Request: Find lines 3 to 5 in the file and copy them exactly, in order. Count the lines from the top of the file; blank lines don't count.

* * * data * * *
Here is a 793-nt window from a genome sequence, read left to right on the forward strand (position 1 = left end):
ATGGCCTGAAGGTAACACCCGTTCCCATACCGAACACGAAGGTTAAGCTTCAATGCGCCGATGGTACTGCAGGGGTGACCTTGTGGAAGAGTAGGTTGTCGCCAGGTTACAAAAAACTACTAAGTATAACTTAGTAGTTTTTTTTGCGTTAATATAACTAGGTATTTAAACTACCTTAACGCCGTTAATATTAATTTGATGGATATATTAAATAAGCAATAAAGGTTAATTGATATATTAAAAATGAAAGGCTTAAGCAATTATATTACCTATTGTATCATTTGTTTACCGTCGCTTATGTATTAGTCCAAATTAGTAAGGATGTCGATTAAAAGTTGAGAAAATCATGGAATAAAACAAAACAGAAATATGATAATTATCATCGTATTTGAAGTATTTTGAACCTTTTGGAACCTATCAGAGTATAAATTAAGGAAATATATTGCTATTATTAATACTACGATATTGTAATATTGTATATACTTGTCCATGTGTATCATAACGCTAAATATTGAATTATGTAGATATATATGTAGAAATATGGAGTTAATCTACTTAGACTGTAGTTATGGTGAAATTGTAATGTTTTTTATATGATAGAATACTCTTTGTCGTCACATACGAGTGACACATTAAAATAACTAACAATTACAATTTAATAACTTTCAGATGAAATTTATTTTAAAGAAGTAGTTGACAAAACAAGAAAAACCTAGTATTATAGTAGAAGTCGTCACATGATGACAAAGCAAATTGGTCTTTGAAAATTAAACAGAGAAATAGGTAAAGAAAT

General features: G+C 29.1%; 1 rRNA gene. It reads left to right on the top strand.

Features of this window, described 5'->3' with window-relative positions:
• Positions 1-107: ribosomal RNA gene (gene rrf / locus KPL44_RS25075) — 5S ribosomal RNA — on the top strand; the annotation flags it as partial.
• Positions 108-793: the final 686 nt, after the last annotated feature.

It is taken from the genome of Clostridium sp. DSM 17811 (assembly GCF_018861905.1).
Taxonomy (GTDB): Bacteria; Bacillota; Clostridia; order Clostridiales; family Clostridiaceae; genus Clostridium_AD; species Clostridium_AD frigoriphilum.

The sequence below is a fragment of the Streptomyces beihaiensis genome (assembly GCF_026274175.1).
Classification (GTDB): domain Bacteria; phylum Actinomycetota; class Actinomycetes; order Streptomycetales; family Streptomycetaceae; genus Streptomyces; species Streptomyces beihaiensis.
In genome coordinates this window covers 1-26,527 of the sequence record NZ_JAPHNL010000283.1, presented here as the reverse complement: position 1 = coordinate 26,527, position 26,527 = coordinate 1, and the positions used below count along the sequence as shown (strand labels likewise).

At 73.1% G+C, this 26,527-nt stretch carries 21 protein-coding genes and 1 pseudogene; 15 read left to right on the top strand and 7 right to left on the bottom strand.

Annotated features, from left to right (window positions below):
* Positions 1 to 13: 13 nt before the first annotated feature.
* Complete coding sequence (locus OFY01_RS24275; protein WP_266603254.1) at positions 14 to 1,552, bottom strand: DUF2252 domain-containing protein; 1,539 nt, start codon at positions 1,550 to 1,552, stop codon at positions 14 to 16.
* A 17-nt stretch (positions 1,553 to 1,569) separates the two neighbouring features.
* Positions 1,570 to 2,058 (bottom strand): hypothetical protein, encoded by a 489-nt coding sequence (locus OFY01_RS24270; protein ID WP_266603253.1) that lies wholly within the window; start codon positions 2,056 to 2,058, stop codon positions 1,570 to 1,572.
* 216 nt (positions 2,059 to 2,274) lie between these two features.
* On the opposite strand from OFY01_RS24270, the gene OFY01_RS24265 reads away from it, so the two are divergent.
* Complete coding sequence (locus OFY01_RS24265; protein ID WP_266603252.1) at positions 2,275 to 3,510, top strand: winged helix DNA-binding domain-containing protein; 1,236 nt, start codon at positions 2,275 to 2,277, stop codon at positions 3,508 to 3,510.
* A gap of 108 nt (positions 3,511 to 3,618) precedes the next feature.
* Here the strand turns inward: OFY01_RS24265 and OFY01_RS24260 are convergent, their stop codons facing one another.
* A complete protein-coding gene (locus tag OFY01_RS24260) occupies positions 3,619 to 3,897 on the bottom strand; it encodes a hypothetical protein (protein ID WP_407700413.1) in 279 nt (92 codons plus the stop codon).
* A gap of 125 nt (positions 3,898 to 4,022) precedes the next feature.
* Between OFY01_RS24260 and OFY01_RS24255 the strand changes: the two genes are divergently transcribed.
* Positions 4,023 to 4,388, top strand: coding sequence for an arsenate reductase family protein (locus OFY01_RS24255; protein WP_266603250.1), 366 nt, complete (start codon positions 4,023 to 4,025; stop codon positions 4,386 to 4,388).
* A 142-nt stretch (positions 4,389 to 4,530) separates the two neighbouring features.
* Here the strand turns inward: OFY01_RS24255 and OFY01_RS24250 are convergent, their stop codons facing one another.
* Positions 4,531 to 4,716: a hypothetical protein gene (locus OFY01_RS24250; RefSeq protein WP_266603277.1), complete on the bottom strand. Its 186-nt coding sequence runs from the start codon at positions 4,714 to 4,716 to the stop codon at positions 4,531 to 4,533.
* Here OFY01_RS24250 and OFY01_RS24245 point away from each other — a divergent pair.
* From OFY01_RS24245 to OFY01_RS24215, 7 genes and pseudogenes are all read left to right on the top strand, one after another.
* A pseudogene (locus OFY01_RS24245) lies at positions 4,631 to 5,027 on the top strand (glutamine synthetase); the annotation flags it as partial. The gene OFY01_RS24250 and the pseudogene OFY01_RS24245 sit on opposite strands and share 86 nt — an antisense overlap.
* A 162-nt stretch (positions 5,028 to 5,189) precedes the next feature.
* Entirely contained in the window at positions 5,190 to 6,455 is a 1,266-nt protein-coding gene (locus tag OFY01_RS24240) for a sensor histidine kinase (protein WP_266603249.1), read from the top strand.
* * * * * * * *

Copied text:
General features: G+C 29.1%; 1 rRNA gene. It reads left to right on the top strand.

Features of this window, described 5'->3' with window-relative positions:
• Positions 1-107: ribosomal RNA gene (gene rrf / locus KPL44_RS25075) — 5S ribosomal RNA — on the top strand; the annotation flags it as partial.